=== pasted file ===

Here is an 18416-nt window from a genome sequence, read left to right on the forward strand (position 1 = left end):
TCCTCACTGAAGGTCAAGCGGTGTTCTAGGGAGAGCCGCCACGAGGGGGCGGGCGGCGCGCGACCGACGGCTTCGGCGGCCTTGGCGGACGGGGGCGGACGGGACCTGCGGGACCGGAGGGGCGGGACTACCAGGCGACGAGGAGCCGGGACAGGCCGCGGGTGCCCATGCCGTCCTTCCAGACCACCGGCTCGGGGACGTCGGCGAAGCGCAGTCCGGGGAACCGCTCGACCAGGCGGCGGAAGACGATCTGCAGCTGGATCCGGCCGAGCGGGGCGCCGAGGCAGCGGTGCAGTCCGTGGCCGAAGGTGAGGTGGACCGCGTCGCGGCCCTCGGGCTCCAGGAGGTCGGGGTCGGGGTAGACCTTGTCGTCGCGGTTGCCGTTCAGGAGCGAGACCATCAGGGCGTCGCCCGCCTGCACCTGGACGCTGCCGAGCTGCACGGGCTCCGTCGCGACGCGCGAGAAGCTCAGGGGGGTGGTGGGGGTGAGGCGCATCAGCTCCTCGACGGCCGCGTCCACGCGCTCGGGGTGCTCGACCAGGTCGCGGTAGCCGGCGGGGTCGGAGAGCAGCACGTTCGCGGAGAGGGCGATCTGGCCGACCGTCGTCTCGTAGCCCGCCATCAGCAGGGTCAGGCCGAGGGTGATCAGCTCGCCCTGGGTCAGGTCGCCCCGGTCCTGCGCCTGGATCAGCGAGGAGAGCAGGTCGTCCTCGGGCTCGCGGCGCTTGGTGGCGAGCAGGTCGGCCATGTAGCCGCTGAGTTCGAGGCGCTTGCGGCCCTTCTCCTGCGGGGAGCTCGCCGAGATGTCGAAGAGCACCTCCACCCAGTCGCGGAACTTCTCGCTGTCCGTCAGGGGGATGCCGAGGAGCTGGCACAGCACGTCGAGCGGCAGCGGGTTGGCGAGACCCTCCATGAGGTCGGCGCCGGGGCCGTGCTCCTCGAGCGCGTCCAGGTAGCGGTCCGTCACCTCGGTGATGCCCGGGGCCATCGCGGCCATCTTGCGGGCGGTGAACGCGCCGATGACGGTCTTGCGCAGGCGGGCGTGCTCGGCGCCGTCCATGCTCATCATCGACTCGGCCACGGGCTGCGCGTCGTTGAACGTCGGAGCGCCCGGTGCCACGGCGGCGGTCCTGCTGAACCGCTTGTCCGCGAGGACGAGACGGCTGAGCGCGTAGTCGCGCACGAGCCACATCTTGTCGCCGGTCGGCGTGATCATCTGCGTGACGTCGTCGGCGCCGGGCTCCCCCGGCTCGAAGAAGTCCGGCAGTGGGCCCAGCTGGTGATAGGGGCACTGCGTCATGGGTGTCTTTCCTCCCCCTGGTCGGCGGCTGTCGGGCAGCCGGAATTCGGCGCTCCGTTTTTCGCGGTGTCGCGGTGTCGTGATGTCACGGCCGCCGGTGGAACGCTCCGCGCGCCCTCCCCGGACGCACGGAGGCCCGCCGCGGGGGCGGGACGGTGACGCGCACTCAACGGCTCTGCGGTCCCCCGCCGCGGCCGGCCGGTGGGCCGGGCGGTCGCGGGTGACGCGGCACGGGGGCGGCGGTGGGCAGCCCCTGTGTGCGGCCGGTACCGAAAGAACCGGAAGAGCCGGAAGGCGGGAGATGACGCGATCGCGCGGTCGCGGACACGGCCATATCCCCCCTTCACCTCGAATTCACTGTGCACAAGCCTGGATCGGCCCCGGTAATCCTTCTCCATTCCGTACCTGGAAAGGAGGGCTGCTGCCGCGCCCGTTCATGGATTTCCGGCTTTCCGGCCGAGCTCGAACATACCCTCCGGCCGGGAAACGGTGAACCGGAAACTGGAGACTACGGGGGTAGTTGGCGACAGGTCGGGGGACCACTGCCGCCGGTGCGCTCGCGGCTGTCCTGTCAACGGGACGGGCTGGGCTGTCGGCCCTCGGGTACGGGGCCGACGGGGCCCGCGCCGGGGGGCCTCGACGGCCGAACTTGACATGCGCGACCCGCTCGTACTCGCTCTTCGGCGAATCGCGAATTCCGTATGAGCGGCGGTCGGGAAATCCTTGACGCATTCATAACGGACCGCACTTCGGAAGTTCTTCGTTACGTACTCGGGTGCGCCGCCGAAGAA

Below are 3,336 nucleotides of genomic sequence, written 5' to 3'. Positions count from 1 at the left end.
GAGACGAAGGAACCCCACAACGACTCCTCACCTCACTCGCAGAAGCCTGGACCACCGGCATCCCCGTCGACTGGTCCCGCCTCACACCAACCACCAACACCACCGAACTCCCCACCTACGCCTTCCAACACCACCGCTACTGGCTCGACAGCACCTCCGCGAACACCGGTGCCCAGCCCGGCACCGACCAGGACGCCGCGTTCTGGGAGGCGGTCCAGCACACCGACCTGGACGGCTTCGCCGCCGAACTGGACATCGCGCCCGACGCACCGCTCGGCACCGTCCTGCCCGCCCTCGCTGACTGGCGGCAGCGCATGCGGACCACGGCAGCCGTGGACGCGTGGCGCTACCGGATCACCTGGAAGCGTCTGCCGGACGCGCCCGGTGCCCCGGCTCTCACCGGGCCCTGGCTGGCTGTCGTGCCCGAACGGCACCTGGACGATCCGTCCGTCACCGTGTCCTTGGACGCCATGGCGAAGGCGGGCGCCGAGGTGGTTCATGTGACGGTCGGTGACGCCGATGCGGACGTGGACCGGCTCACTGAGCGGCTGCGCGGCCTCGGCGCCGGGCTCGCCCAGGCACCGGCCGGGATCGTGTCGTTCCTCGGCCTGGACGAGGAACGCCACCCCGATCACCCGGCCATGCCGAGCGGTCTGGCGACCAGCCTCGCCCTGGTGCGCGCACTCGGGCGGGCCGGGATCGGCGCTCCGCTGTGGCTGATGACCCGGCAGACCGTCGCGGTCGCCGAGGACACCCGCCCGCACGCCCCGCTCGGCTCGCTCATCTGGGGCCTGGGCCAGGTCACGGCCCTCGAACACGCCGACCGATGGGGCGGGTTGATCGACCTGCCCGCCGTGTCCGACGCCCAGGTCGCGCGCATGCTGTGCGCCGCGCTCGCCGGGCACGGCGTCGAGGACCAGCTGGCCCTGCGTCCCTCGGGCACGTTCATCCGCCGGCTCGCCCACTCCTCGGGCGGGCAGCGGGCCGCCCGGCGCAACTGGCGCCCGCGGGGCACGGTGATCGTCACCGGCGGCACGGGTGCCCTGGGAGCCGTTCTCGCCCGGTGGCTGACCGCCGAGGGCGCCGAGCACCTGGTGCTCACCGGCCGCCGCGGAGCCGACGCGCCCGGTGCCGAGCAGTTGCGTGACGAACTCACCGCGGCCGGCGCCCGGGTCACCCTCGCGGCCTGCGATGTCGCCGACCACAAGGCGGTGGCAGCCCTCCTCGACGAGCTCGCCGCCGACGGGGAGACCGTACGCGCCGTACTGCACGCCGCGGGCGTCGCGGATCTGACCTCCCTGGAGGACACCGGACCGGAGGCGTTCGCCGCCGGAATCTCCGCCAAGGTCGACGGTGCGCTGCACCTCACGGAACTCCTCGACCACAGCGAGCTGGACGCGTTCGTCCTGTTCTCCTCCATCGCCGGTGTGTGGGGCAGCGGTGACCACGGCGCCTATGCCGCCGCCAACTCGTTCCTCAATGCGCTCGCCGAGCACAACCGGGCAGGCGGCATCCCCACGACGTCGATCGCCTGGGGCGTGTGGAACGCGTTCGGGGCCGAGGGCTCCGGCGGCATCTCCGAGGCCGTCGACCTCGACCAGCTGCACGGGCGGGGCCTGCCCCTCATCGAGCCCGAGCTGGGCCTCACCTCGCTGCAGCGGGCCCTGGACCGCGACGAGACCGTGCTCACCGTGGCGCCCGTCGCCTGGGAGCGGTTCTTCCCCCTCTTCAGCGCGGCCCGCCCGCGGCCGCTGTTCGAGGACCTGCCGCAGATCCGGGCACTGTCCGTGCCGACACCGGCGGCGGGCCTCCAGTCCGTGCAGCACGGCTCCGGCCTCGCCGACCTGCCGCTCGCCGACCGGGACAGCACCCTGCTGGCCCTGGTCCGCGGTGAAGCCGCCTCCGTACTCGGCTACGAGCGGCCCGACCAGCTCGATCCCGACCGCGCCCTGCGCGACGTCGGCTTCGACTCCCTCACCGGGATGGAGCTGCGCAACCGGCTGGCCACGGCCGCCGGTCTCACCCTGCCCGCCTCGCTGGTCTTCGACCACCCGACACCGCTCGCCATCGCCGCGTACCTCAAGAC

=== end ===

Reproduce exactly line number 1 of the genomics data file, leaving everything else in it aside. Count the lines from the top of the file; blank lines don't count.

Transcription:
Here is an 18416-nt window from a genome sequence, read left to right on the forward strand (position 1 = left end):